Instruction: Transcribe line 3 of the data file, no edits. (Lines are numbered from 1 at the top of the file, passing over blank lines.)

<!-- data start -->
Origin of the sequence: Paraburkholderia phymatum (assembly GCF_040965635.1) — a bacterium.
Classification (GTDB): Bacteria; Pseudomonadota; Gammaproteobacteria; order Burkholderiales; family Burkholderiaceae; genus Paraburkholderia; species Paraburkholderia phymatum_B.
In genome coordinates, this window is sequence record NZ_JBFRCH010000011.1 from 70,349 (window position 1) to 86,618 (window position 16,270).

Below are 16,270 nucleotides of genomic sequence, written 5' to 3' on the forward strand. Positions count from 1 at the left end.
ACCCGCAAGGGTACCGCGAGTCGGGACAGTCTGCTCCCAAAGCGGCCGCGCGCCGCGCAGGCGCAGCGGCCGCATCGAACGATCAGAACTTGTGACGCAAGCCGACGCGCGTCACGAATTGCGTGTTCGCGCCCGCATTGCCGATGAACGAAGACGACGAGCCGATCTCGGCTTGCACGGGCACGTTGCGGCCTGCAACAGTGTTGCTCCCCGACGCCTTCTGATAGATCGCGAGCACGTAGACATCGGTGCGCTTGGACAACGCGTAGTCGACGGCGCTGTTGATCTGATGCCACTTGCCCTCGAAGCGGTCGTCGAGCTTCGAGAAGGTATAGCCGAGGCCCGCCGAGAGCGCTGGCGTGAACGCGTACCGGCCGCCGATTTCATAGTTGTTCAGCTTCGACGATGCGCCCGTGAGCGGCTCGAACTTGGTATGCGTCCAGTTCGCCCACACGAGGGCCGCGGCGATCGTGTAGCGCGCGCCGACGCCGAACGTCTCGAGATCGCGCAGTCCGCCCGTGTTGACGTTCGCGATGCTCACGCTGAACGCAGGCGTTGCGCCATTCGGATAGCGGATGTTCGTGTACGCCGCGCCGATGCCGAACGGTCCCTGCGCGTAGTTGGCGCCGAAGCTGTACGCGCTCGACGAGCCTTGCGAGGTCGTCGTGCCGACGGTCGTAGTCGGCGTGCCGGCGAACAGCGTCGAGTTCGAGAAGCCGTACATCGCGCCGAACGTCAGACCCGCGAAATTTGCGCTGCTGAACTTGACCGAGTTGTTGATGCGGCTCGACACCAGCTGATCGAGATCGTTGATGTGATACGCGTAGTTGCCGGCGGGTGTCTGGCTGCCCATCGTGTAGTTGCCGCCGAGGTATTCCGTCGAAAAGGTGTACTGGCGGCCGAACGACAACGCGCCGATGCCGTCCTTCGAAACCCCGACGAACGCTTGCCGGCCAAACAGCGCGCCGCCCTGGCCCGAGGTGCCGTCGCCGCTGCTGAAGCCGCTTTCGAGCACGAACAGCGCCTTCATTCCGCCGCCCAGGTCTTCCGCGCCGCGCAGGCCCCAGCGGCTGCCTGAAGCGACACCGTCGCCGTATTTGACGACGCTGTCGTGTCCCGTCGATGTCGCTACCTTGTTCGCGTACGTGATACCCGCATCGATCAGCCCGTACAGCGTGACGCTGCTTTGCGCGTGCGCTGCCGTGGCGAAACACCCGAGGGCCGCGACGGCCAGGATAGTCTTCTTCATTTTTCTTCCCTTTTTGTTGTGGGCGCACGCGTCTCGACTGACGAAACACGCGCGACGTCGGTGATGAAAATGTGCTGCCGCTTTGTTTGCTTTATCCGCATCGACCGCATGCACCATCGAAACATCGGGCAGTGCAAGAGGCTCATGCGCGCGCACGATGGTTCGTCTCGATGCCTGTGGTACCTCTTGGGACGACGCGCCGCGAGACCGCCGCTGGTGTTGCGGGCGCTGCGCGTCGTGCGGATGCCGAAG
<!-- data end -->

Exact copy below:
In genome coordinates, this window is sequence record NZ_JBFRCH010000011.1 from 70,349 (window position 1) to 86,618 (window position 16,270).